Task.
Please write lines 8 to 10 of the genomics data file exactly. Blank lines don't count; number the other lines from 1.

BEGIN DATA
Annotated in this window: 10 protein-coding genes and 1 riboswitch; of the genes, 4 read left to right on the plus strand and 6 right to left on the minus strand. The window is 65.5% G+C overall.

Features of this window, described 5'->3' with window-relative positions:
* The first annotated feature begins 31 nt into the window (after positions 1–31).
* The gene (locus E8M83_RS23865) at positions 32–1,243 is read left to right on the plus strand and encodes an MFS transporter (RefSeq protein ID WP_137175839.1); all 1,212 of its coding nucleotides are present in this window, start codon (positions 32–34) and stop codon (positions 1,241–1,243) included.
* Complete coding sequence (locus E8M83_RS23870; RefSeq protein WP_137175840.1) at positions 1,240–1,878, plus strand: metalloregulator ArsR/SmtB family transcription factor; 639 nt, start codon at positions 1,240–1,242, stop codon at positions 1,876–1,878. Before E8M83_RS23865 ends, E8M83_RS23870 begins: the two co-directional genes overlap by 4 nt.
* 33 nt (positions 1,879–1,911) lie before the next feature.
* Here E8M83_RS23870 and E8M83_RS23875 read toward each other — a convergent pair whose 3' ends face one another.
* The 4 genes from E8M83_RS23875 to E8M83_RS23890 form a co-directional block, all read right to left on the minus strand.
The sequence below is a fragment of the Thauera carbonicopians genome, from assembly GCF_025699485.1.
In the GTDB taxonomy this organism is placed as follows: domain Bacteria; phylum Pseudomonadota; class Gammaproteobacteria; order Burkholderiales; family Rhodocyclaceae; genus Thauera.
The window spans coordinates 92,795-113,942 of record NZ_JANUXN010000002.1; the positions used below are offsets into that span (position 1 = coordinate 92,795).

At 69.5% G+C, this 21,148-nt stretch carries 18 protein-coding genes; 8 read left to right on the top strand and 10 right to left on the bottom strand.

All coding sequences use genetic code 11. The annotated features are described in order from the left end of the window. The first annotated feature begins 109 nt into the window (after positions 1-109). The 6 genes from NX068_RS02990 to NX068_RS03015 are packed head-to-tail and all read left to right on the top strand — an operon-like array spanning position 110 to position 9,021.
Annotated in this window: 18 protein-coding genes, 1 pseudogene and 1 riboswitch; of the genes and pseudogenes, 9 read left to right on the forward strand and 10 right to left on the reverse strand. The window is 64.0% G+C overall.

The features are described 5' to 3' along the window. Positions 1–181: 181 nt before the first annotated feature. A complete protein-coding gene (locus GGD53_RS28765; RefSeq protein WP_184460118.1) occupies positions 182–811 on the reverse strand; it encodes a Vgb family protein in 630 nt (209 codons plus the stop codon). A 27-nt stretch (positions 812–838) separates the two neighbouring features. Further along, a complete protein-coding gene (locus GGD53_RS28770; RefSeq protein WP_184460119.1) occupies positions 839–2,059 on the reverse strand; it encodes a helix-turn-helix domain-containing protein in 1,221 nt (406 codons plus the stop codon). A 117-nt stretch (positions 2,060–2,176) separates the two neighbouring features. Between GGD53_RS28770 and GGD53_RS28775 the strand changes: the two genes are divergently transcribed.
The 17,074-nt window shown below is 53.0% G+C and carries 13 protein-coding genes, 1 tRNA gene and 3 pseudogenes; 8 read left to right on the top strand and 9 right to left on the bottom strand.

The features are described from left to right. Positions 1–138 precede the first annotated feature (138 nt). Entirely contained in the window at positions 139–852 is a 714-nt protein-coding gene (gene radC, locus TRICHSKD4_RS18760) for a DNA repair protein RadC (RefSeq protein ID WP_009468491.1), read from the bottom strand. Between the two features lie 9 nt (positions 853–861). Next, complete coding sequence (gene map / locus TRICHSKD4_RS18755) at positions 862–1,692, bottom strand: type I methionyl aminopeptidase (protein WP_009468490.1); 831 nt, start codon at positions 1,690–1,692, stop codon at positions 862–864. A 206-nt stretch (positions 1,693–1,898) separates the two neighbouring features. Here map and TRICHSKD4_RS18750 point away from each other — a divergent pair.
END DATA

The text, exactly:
* The 4 genes from E8M83_RS23875 to E8M83_RS23890 form a co-directional block, all read right to left on the minus strand.
The sequence below is a fragment of the Thauera carbonicopians genome, from assembly GCF_025699485.1.
In the GTDB taxonomy this organism is placed as follows: domain Bacteria; phylum Pseudomonadota; class Gammaproteobacteria; order Burkholderiales; family Rhodocyclaceae; genus Thauera.